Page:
• A woman cries after laying flowers outside the Volgograd main railway station that was attacked by a suicide bomber Sunday, killing 17 people, including the attacker, in Volgograd, Russia, Tuesday, Dec. 31, 2013. Russian authorities ordered police to beef up security at train stations and other facilities across the country after another suicide bomber killed 14 people on a bus Monday in the southern city of Volgograd. It was the second deadly attack in two days on the city that lies just 400 miles (650 kilometers) from the site of the 2014 Winter Olympics. (AP Photo/Denis Tyrin)

    A woman cries after laying flowers outside the Volgograd main railway station that was attacked by a suicide bomber Sunday, killing 17 people, including the attacker, in Volgograd, Russia, Tuesday, Dec. 31, 2013. Russian authorities ordered police to beef up security at train stations and other facilities across the country after another suicide bomber killed 14 people on a bus Monday in the southern city of Volgograd. It was the second deadly attack in two days on the city that lies just 400 miles (650 kilometers) from the site of the 2014 Winter Olympics. (AP Photo/Denis Tyrin)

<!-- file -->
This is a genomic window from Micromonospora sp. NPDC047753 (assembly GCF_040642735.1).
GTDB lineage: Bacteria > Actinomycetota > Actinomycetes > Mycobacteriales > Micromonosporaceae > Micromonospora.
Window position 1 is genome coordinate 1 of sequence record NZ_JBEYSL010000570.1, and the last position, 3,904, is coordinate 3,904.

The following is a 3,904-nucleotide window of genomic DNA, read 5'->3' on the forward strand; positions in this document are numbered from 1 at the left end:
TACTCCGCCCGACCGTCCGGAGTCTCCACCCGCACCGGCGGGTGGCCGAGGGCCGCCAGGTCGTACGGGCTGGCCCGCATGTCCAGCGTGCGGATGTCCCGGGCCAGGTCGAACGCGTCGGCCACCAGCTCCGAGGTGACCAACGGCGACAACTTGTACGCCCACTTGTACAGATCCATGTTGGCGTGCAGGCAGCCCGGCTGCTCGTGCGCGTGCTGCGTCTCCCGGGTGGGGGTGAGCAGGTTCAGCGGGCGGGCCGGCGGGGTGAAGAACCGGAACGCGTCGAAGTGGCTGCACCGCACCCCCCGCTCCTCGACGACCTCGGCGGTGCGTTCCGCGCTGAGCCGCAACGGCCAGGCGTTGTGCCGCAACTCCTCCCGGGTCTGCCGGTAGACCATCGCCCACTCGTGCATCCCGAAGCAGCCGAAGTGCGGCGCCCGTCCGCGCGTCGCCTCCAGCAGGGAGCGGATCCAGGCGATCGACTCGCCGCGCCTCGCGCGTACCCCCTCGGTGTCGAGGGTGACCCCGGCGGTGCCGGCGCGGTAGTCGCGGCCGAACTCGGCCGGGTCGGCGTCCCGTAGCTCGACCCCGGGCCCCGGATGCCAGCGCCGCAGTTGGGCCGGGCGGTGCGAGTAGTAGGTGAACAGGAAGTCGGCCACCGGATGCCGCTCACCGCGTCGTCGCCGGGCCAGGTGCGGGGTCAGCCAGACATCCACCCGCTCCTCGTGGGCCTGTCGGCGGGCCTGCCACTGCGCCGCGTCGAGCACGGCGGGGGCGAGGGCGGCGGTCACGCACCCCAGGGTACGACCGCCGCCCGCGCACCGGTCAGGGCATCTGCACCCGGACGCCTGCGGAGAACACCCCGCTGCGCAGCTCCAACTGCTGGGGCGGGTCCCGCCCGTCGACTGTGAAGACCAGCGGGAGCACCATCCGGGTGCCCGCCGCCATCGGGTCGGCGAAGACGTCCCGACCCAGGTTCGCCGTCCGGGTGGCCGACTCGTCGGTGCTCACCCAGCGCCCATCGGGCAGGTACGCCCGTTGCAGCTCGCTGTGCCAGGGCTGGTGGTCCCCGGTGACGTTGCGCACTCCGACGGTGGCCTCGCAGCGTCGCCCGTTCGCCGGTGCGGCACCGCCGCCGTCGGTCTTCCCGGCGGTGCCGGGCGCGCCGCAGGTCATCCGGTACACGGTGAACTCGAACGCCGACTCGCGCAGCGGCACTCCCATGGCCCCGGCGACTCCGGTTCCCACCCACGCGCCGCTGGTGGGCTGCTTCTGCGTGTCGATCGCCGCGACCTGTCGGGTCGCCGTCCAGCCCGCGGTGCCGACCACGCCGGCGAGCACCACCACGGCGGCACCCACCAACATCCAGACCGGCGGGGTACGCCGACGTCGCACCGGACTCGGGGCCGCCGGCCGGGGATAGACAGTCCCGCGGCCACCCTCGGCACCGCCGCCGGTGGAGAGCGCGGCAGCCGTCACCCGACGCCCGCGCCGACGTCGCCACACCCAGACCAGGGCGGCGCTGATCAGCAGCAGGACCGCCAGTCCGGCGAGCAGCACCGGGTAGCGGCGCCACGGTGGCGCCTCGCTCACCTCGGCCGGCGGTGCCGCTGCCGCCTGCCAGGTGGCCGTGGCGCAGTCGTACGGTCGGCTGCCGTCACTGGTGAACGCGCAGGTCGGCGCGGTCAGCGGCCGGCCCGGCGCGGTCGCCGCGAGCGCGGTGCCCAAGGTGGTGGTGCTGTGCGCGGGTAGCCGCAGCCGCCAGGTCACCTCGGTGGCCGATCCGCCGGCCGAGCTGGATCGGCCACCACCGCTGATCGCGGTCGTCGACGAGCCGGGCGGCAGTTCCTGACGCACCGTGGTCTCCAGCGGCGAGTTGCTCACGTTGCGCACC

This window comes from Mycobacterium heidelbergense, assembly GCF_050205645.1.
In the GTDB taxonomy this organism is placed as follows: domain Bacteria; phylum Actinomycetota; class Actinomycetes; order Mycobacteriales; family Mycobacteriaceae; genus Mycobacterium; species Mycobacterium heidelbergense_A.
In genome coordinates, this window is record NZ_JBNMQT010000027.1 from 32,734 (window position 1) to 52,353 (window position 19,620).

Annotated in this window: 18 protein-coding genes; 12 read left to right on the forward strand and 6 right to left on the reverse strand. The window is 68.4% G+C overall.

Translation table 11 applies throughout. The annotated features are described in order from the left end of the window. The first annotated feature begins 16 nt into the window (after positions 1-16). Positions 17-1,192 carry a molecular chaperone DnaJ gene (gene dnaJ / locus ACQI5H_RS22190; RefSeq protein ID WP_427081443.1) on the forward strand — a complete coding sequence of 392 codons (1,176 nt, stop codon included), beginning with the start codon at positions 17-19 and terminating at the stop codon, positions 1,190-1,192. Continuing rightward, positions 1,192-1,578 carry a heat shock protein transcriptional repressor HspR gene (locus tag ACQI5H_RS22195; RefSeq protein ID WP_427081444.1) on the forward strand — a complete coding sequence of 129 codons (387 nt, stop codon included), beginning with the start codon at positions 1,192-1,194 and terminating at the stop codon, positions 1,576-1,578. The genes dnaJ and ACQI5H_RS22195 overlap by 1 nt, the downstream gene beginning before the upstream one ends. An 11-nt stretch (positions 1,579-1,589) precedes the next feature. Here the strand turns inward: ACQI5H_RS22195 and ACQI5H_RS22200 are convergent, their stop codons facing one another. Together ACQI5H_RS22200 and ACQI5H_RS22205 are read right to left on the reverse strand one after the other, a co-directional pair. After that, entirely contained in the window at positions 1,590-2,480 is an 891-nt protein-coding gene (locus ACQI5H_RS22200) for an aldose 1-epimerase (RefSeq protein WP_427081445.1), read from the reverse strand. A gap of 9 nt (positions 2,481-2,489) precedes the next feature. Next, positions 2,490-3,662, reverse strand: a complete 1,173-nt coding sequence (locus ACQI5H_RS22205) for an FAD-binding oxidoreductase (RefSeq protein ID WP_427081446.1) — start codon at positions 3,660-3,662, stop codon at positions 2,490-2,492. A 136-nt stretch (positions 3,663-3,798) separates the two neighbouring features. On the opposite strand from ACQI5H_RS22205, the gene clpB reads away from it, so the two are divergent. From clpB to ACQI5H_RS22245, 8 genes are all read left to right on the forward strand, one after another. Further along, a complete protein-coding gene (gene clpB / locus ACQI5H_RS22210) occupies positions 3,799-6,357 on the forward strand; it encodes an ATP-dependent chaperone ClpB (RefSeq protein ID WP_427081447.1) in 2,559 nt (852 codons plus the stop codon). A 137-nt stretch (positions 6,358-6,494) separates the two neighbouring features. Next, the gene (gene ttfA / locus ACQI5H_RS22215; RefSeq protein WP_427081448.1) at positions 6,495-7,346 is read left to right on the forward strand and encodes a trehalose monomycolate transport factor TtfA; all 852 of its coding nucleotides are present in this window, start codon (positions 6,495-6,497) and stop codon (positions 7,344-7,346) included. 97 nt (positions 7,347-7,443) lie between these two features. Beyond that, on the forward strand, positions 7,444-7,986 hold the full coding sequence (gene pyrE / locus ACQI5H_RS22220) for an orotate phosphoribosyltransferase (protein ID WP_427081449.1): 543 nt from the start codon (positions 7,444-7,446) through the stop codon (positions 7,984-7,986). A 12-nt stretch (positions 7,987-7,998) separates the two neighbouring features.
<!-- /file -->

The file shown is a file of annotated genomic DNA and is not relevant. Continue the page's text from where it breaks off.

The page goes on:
• Women speak outside a wreckage of a trolleybus in Volgograd, Russia, Tuesday, Dec. 31, 2013. Thousands of police officers and paramilitary forces are on duty in  the city, which is reeling from two suicide bombings in two days that killed 33 people and raised fears that a terrorist campaign may have begun that could stretch into the Winter Olympics. (AP Photo/Denis Tyrin)

    Women speak outside a wreckage of a trolleybus in Volgograd, Russia, Tuesday, Dec. 31, 2013. Thousands of police officers and paramilitary forces are on duty in the city, which is reeling from two suicide bombings in two days that killed 33 people and raised fears that a terrorist campaign may have begun that could stretch into the Winter Olympics. (AP Photo/Denis Tyrin)